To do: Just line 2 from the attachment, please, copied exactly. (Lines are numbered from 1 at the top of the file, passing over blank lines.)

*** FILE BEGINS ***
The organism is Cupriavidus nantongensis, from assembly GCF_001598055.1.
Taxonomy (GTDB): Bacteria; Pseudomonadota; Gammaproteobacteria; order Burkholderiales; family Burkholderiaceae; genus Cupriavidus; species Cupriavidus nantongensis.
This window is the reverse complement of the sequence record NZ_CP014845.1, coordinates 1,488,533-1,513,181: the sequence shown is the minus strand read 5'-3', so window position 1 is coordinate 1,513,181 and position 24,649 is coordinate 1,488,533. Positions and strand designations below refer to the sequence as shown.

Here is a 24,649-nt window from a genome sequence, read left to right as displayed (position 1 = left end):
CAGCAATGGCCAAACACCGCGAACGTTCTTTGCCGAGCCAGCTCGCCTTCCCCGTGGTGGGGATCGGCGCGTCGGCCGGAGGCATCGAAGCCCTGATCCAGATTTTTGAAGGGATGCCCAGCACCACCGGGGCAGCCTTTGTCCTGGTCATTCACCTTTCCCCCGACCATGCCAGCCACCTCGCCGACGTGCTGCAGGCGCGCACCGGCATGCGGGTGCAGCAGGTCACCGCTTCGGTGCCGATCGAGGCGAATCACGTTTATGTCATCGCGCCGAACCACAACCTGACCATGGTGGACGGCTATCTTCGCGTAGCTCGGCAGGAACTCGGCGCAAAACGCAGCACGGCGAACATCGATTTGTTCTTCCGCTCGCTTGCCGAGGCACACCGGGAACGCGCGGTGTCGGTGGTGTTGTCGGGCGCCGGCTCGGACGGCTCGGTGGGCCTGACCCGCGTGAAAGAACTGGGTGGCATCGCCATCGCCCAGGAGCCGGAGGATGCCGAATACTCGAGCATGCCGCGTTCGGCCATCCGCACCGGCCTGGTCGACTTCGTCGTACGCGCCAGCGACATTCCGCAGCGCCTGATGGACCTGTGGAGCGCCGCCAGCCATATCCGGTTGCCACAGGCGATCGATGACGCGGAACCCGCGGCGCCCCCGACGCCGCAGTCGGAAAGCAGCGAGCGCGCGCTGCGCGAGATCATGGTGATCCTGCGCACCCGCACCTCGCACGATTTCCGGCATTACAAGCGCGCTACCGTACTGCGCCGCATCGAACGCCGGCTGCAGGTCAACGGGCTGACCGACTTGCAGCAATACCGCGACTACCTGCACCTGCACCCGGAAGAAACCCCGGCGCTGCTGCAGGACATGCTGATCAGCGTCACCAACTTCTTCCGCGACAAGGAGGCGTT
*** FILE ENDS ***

Taxonomy (GTDB): Bacteria; Pseudomonadota; Gammaproteobacteria; order Burkholderiales; family Burkholderiaceae; genus Cupriavidus; species Cupriavidus nantongensis.